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Title: Characterization of the Antilithiatic Proteins from Terminalia Arjuna and Evaluation of their Cytoprotective Role on Oxalate Induced Renal Tubular Epithelial Cell Injury
Researcher: Mittal, Amisha
Guide(s): Sood, Hemant
Keywords: Calcium Oxalate
Terminalia arjuna
Therapeutic protein
University: Jaypee University of Information Technology, Solan
Completed Date: 2016
Abstract: Kidney stones are one of the oldest and painful multifactorial disorder caused by metabolic abnormalities influencing the composition of body fluids and urine. Kidney stones are tiny hard masses of minerals that can be lodged in any part of the urinary tract e.g. kidneys bladder urethra and ureter yet during last century interestingly the incidence of its occurrence has shifted from the lower bladder and ureter to the upper kidneys urinary tract. Calcium oxalate CaOx has been shown to be the main component of about two third of all urinary calculi and exist in two forms as calcium oxalate monohydrate COM or Whewellite and calcium oxalate dihydrate COD or Weddellite. COM the thermodynamically most stable form is observed more frequently in clinical stones than COD and has greater affinity for renal tubular cells thus responsible for the formation of stones in the kidney. COM has been found to initiate mineralization followed by the deposition of COD on it. In addition to calcium oxalate urinary stones have also been found to contain phosphates uric acid and magnesium ammonium phosphates with apatite and struvites predominating. The mechanisms involved in the formation of urinary stones are not fully understood but it is generally agreed that urinary lithiasis is a multifaceted process involving events leading to supersaturation of urine crystal nucleation aggregation and growth of insoluble particles. Urine is always supersaturated with common stone forming minerals however the crystallization inhibiting capacity of urine does not allow urolithiasis to happen in most of the individuals whereas this natural inhibition is in deficit in stone formers. Also CaOx crystal cell interaction plays a crucial role in the formation of CaOx kidney stones. The retention of microcrystals by the urothelium is considered an essential critical step in the growth of renal calculi. Moreover the binding of crystals to kidney epithelial cells in culture has been shown to be enhanced by previous cell injury. Several in vitro studies hav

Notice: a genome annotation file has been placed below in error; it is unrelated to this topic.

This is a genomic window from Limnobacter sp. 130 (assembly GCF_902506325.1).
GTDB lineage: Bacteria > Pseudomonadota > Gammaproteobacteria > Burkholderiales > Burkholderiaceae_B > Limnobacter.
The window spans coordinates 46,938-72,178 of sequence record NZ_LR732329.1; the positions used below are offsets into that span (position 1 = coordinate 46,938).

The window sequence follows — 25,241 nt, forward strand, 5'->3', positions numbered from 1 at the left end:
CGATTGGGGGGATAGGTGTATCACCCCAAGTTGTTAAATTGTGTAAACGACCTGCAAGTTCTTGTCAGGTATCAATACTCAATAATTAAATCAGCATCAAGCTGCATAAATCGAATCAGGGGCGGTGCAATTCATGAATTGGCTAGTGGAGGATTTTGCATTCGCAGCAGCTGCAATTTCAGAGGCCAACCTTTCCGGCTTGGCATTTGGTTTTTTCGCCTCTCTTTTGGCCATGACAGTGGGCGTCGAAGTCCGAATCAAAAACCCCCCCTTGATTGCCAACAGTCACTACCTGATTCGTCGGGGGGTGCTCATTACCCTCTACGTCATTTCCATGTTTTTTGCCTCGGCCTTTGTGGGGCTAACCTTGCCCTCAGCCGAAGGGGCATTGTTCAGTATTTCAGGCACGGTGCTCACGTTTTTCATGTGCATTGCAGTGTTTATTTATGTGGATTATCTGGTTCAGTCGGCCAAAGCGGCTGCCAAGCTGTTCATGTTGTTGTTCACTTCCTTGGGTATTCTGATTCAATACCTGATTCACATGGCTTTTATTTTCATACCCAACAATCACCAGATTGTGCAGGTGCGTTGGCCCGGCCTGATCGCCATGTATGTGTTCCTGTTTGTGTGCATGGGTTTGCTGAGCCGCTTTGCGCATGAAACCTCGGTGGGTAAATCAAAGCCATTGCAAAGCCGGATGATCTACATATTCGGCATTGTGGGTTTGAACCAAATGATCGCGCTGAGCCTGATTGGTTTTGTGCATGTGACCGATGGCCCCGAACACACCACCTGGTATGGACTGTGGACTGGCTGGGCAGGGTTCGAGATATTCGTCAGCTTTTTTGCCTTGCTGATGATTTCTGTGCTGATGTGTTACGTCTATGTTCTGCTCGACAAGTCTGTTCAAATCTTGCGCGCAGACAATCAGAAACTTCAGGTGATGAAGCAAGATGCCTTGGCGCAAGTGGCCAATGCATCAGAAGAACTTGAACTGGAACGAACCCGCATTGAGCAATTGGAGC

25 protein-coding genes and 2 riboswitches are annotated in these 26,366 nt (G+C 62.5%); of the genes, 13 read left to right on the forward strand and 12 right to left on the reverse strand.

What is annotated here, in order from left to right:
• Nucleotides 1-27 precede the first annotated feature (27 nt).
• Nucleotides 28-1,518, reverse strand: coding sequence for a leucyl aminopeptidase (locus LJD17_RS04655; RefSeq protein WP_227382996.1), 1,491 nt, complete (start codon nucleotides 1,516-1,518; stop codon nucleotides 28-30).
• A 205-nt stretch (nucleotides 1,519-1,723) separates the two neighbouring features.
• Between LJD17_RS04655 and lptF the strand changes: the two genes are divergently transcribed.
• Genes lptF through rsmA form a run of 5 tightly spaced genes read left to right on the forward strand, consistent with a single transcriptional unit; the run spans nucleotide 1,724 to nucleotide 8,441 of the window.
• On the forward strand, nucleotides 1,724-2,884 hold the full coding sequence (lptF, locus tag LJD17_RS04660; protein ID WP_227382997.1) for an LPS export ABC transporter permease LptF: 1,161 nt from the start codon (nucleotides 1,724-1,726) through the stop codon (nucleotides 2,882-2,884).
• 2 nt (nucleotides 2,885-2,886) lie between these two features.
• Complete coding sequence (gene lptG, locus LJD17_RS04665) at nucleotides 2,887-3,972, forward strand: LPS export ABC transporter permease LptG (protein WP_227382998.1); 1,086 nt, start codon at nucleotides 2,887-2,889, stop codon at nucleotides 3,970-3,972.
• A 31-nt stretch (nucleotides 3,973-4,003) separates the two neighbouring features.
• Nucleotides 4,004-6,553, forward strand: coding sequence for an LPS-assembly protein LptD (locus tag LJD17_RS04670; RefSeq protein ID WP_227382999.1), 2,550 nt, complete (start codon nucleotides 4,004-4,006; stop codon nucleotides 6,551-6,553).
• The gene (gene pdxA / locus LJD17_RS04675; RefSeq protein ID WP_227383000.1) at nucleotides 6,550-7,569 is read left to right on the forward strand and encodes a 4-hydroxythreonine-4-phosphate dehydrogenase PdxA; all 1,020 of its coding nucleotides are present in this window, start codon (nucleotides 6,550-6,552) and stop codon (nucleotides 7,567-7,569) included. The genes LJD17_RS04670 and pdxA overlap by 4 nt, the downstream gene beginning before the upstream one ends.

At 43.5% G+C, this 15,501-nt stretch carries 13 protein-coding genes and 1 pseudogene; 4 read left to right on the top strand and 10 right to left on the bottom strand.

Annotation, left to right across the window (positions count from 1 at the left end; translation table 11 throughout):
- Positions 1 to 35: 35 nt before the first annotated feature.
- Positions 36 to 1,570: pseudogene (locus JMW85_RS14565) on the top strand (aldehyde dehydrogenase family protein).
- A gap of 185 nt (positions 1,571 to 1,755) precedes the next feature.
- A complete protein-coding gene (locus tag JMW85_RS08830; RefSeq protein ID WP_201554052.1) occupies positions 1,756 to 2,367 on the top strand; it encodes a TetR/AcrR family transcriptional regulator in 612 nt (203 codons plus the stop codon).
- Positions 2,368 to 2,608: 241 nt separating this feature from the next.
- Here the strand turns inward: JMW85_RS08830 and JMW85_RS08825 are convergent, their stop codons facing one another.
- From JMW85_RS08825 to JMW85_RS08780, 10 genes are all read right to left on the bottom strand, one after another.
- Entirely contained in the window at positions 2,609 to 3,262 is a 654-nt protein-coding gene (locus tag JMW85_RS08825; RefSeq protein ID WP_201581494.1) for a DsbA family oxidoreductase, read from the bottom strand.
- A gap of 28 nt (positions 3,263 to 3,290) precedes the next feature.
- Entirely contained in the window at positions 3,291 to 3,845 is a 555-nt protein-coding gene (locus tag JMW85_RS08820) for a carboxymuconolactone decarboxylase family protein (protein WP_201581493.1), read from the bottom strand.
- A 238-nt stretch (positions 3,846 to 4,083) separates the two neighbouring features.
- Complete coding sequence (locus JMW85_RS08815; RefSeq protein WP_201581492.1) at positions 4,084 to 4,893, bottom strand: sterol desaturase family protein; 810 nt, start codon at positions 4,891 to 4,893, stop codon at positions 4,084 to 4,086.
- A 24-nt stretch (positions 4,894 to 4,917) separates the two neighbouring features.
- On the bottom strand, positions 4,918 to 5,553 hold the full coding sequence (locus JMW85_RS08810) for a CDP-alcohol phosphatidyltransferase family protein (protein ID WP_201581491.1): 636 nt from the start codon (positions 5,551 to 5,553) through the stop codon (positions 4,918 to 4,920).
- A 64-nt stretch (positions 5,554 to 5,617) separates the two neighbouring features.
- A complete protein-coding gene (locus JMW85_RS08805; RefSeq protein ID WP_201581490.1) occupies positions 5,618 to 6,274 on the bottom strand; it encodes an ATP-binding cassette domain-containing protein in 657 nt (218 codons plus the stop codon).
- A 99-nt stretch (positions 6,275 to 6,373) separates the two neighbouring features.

Appears in Departments:Department of Biotechnology

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02_declaration.pdf82.76 kBAdobe PDFView/Open
03_certificate.pdf227.16 kBAdobe PDFView/Open
04_acknowledgement.pdf493.05 kBAdobe PDFView/Open
05_contents.pdf351.93 kBAdobe PDFView/Open
06_list of tables and figures.pdf200.21 kBAdobe PDFView/Open
07_abbreviation.pdf314.41 kBAdobe PDFView/Open
08_chapter 1.pdf378.35 kBAdobe PDFView/Open
09_chapter 2.pdf1.01 MBAdobe PDFView/Open
10_chapter 3.pdf632.58 kBAdobe PDFView/Open
11_chapter 4.pdf5.42 MBAdobe PDFView/Open
12_chapter 5.pdf354.46 kBAdobe PDFView/Open
13_chapter 6.pdf317.67 kBAdobe PDFView/Open
14_references.pdf521.73 kBAdobe PDFView/Open
15_publications.pdf320.5 kBAdobe PDFView/Open

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